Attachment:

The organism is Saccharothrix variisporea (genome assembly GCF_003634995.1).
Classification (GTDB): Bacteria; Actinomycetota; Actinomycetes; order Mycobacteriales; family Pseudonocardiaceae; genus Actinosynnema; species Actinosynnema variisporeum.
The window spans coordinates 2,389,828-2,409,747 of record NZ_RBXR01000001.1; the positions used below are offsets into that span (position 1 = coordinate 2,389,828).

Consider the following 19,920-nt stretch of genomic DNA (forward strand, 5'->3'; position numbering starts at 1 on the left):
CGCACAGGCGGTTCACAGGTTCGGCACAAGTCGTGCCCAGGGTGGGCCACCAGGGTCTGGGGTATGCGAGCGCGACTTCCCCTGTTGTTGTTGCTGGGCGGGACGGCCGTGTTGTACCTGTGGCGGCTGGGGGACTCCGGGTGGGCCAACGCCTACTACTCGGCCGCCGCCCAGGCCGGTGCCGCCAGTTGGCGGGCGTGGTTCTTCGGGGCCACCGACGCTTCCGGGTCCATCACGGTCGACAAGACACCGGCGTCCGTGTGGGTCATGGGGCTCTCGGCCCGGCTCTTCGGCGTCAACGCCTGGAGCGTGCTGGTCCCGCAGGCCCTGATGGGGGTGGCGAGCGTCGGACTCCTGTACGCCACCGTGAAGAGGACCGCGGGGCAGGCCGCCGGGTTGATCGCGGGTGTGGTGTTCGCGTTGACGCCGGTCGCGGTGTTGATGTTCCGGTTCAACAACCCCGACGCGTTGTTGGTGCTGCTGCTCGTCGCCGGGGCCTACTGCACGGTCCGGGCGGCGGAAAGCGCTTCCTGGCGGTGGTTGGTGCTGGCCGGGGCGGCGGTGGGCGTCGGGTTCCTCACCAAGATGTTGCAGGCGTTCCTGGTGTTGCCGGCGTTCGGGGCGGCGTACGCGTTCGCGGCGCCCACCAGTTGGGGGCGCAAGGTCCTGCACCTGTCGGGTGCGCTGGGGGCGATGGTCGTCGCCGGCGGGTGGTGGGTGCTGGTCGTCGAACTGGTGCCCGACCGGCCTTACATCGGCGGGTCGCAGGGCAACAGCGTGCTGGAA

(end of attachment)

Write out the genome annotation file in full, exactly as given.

The organism is Saccharothrix variisporea (genome assembly GCF_003634995.1).
Classification (GTDB): Bacteria; Actinomycetota; Actinomycetes; order Mycobacteriales; family Pseudonocardiaceae; genus Actinosynnema; species Actinosynnema variisporeum.
The window spans coordinates 2,389,828-2,409,747 of record NZ_RBXR01000001.1; the positions used below are offsets into that span (position 1 = coordinate 2,389,828).

Consider the following 19,920-nt stretch of genomic DNA (forward strand, 5'->3'; position numbering starts at 1 on the left):
CGCACAGGCGGTTCACAGGTTCGGCACAAGTCGTGCCCAGGGTGGGCCACCAGGGTCTGGGGTATGCGAGCGCGACTTCCCCTGTTGTTGTTGCTGGGCGGGACGGCCGTGTTGTACCTGTGGCGGCTGGGGGACTCCGGGTGGGCCAACGCCTACTACTCGGCCGCCGCCCAGGCCGGTGCCGCCAGTTGGCGGGCGTGGTTCTTCGGGGCCACCGACGCTTCCGGGTCCATCACGGTCGACAAGACACCGGCGTCCGTGTGGGTCATGGGGCTCTCGGCCCGGCTCTTCGGCGTCAACGCCTGGAGCGTGCTGGTCCCGCAGGCCCTGATGGGGGTGGCGAGCGTCGGACTCCTGTACGCCACCGTGAAGAGGACCGCGGGGCAGGCCGCCGGGTTGATCGCGGGTGTGGTGTTCGCGTTGACGCCGGTCGCGGTGTTGATGTTCCGGTTCAACAACCCCGACGCGTTGTTGGTGCTGCTGCTCGTCGCCGGGGCCTACTGCACGGTCCGGGCGGCGGAAAGCGCTTCCTGGCGGTGGTTGGTGCTGGCCGGGGCGGCGGTGGGCGTCGGGTTCCTCACCAAGATGTTGCAGGCGTTCCTGGTGTTGCCGGCGTTCGGGGCGGCGTACGCGTTCGCGGCGCCCACCAGTTGGGGGCGCAAGGTCCTGCACCTGTCGGGTGCGCTGGGGGCGATGGTCGTCGCCGGCGGGTGGTGGGTGCTGGTCGTCGAACTGGTGCCCGACCGGCCTTACATCGGCGGGTCGCAGGGCAACAGCGTGCTGGAA